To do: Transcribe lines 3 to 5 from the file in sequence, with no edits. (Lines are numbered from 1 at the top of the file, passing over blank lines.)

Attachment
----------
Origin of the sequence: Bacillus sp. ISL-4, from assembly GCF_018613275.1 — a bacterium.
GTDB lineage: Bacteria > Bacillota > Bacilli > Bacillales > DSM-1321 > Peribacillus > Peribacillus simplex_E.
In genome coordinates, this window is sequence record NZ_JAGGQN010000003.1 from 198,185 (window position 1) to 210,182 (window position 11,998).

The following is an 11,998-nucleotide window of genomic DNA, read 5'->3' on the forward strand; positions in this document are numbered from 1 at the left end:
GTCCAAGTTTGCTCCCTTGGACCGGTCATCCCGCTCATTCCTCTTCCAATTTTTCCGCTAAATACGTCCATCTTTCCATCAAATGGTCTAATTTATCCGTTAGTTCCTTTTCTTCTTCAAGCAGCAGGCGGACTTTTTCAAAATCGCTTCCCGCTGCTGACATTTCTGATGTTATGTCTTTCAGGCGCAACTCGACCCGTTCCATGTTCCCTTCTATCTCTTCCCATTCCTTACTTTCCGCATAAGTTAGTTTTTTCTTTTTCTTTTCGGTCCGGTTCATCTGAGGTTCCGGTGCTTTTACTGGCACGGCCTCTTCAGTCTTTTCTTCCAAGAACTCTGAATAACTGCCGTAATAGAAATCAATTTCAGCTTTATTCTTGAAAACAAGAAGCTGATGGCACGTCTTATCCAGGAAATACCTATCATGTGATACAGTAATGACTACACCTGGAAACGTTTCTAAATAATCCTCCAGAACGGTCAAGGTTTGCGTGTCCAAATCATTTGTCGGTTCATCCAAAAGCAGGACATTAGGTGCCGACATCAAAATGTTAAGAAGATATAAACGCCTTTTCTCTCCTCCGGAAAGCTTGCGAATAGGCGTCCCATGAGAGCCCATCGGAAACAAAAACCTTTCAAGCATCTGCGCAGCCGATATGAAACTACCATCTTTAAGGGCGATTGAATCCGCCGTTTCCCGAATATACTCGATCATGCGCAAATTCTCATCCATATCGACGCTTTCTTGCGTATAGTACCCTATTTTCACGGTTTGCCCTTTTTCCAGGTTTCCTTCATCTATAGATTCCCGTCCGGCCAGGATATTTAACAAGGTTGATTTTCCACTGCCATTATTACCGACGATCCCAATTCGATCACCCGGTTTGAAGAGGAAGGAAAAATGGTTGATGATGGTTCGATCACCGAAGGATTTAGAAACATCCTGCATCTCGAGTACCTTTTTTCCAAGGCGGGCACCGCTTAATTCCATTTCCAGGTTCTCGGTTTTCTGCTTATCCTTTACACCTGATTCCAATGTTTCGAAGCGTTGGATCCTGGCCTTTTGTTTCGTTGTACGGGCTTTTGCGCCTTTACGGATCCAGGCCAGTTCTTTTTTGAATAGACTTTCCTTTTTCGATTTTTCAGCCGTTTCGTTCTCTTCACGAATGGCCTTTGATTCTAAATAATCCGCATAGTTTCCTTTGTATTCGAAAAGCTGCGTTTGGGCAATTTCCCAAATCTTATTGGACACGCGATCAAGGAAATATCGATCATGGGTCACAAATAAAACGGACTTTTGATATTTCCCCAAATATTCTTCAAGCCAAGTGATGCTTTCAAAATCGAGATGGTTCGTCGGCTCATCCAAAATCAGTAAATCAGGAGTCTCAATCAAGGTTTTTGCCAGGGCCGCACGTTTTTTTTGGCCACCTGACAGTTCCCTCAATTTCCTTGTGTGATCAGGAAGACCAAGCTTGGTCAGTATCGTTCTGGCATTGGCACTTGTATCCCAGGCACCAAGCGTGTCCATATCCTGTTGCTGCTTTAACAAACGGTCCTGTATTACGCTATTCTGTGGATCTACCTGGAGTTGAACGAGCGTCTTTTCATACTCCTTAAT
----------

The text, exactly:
In genome coordinates, this window is sequence record NZ_JAGGQN010000003.1 from 198,185 (window position 1) to 210,182 (window position 11,998).

The following is an 11,998-nucleotide window of genomic DNA, read 5'->3' on the forward strand; positions in this document are numbered from 1 at the left end:
GTCCAAGTTTGCTCCCTTGGACCGGTCATCCCGCTCATTCCTCTTCCAATTTTTCCGCTAAATACGTCCATCTTTCCATCAAATGGTCTAATTTATCCGTTAGTTCCTTTTCTTCTTCAAGCAGCAGGCGGACTTTTTCAAAATCGCTTCCCGCTGCTGACATTTCTGATGTTATGTCTTTCAGGCGCAACTCGACCCGTTCCATGTTCCCTTCTATCTCTTCCCATTCCTTACTTTCCGCATAAGTTAGTTTTTTCTTTTTCTTTTCGGTCCGGTTCATCTGAGGTTCCGGTGCTTTTACTGGCACGGCCTCTTCAGTCTTTTCTTCCAAGAACTCTGAATAACTGCCGTAATAGAAATCAATTTCAGCTTTATTCTTGAAAACAAGAAGCTGATGGCACGTCTTATCCAGGAAATACCTATCATGTGATACAGTAATGACTACACCTGGAAACGTTTCTAAATAATCCTCCAGAACGGTCAAGGTTTGCGTGTCCAAATCATTTGTCGGTTCATCCAAAAGCAGGACATTAGGTGCCGACATCAAAATGTTAAGAAGATATAAACGCCTTTTCTCTCCTCCGGAAAGCTTGCGAATAGGCGTCCCATGAGAGCCCATCGGAAACAAAAACCTTTCAAGCATCTGCGCAGCCGATATGAAACTACCATCTTTAAGGGCGATTGAATCCGCCGTTTCCCGAATATACTCGATCATGCGCAAATTCTCATCCATATCGACGCTTTCTTGCGTATAGTACCCTATTTTCACGGTTTGCCCTTTTTCCAGGTTTCCTTCATCTATAGATTCCCGTCCGGCCAGGATATTTAACAAGGTTGATTTTCCACTGCCATTATTACCGACGATCCCAATTCGATCACCCGGTTTGAAGAGGAAGGAAAAATGGTTGATGATGGTTCGATCACCGAAGGATTTAGAAACATCCTGCATCTCGAGTACCTTTTTTCCAAGGCGGGCACCGCTTAATTCCATTTCCAGGTTCTCGGTTTTCTGCTTATCCTTTACACCTGATTCCAATGTTTCGAAGCGTTGGATCCTGGCCTTTTGTTTCGTTGTACGGGCTTTTGCGCCTTTACGGATCCAGGCCAGTTCTTTTTTGAATAGACTTTCCTTTTTCGATTTTTCAGCCGTTTCGTTCTCTTCACGAATGGCCTTTGATTCTAAATAATCCGCATAGTTTCCTTTGTATTCGAAAAGCTGCGTTTGGGCAATTTCCCAAATCTTATTGGACACGCGATCAAGGAAATATCGATCATGGGTCACAAATAAAACGGACTTTTGATATTTCCCCAAATATTCTTCAAGCCAAGTGATGCTTTCAAAATCGAGATGGTTCGTCGGCTCATCCAAAATCAGTAAATCAGGAGTCTCAATCAAGGTTTTTGCCAGGGCCGCACGTTTTTTTTGGCCACCTGACAGTTCCCTCAATTTCCTTGTGTGATCAGGAAGACCAAGCTTGGTCAGTATCGTTCTGGCATTGGCACTTGTATCCCAGGCACCAAGCGTGTCCATATCCTGTTGCTGCTTTAACAAACGGTCCTGTATTACGCTATTCTGTGGATCTACCTGGAGTTGAACGAGCGTCTTTTCATACTCCTTAAT